Yeo Guat Kwang the saviour has arrived
I’m feeling generous today, so let’s start off this post with not one but two jokes:
Question: How can MP Yeo Guat Kwang single-handedly create 65 jobs for the economy without lifting a finger?
Answer: By retiring.
In case you are wondering, the question and answer make up one joke. The other lies somewhere in the question.
Yeo Guat Kwang, as some may know, is the super hardworking PAP MP with 65 jobs. And the reason he’s mentioned here is because he has suddenly popped up all over the news with something to say as chairman of Migrant Workers’ Centre (MWC) — no doubt one of the many part time roles he hold.
Throughout this week, the likes of Tan Chuan-Jin, Lim Swee Say and Amy Khor harped on about proper channels for grievances and how the unions and related bodies are there to help workers in need. We only need to look at what has happened since the arrests of the Chinese bus drivers last Saturday to see the difference between what is touted by them and reality.
The first driver, Bao Feng Shan, was charged in double-quick time and sentenced on Monday to six weeks’ jail in an unprecedented display of bureaucratic efficiency that must have jacked up our productivity levels by at least one percentage point. He had no lawyer to represent him. Today, the other four drivers appeared in court. With this extra few days, the Chinese Embassy managed to find with some difficulty several lawyers on pro-bono to represent them. The Straits Times report mentioned that the Chinese Embassy was not aware that there is free legal aid available to foreigners here. If the embassy didn’t even know this, can these bus drivers be expected to know? Ominously, there will be no embassy to help if the bus drivers charged had been Singaporeans.
After the arrests and leading up to the court cases, the NTUC and NTWU did a double act of Desmond Kuek and Lui Tuck Yew — they were nowhere to be seen when all the action was going on. There was no assistance provided to these drivers to ensure there was proper legal advice and representation. All was left to the embassy. Maybe Zorro Lim is still sore that the drivers didn’t pay up the membership fees.
Now, all of a sudden when events have passed, this unheard-of sleeper cell of NTUC and SNEF by the name of Migrant Workers’ Centre has appeared everywhere in the press and chairman Yeo Guat Kwang is now lamenting that they need to do more to reach out to foreign workers in need of help.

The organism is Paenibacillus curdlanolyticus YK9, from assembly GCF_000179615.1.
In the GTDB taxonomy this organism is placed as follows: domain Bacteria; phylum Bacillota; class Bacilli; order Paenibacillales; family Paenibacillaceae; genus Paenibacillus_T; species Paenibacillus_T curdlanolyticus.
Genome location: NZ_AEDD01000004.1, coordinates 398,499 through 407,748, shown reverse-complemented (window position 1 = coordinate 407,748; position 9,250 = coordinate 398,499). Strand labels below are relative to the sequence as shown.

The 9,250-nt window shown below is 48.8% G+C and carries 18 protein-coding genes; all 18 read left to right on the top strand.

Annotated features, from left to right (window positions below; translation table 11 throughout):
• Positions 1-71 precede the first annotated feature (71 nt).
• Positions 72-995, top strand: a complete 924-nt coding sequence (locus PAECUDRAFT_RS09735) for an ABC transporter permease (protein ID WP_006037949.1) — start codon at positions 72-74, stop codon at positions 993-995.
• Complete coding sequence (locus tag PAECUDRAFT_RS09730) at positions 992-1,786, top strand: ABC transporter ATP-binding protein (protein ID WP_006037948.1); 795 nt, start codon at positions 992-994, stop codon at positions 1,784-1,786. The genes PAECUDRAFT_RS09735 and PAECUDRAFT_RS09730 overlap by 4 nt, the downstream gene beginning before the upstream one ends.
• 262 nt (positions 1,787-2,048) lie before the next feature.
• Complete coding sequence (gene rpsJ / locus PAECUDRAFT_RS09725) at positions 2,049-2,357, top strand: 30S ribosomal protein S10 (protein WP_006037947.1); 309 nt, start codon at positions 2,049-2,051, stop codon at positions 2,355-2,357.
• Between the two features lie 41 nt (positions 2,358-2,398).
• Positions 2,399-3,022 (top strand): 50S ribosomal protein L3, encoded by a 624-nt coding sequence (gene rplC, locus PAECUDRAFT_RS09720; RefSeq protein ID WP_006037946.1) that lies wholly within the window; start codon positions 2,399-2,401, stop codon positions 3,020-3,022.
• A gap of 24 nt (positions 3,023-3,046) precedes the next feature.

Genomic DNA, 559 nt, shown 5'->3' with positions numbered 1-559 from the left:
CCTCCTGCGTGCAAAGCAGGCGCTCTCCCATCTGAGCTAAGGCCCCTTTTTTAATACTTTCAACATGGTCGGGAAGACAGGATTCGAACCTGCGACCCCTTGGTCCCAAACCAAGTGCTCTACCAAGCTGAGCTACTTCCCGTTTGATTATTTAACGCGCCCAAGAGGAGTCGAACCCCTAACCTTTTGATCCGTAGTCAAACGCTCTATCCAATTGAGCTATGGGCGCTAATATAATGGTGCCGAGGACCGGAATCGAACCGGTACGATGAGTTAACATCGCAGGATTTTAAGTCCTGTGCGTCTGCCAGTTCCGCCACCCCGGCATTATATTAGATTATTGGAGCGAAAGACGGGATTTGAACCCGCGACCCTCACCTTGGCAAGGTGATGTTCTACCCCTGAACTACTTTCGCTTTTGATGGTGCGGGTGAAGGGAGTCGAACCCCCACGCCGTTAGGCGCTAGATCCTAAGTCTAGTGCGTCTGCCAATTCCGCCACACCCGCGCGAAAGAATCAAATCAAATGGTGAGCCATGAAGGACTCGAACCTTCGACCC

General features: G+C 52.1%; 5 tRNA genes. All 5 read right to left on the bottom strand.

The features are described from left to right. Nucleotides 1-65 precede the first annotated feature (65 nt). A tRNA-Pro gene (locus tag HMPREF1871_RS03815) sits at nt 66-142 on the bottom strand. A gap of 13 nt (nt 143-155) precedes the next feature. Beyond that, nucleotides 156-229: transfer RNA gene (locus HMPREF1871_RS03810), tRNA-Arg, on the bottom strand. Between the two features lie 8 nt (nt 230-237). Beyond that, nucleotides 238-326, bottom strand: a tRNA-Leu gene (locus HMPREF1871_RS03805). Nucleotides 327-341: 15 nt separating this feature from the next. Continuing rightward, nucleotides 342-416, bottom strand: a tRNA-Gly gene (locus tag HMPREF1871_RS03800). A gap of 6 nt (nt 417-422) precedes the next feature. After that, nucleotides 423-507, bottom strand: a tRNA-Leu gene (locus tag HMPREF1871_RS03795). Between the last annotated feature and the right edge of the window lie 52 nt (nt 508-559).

So why didn’t MWC offer to help these drivers right after they were arrested?
Today also saw the sit-in by two Chinese construction workers. A copycat act with more to follow? After last week’s “is this a strike or is this not and how do we make it illegal” full day exercise pouring over the rulebook, the authorities quickly concluded this time that there probably isn’t any law requiring 14 days notice before you can sit in a crane — memo to Shanmugam: better get that in quickly! So they arrested the two offenders for “unlawfully remaining at the place and causing a public order disturbance”.
Together with the shipyard accident, a lot has happened with our workers in the last two weeks. After much is done and dusted, MWC breezed conveniently into the news to claim that it could have helped the SMRT bus drivers, sit-in construction workers and injured shipyard workers. Apparently, a saviour in the form of Yeo Guat Kwang has descended, no doubt a result of Tan Chuan-Jin’s incessant praying every night for something to make all these problems go away.
After enviously looking at all the Facebook photos his buddy Lawry Wong has been posting in the fa-la-la time he is having with his new ministry, our Acting Manpower Minister must be having thoughts of returning this portfolio under the lemon law before he is required to stop ‘Acting’. Perhaps to Zorro Lim who has snuck under the radar without one all this while right under the PM’s nose.
This day, though, belonged to MWC. After long being overshadowed by the good work of NGO Transient Workers Count Too (TWC2), it has now made more news in 24 hours than its entire 3-year existence prior. Not bad for a day’s work and Mr Yeo has now met his year-end appraisal target of newspaper mentions. He can now go back to his other less demanding jobs.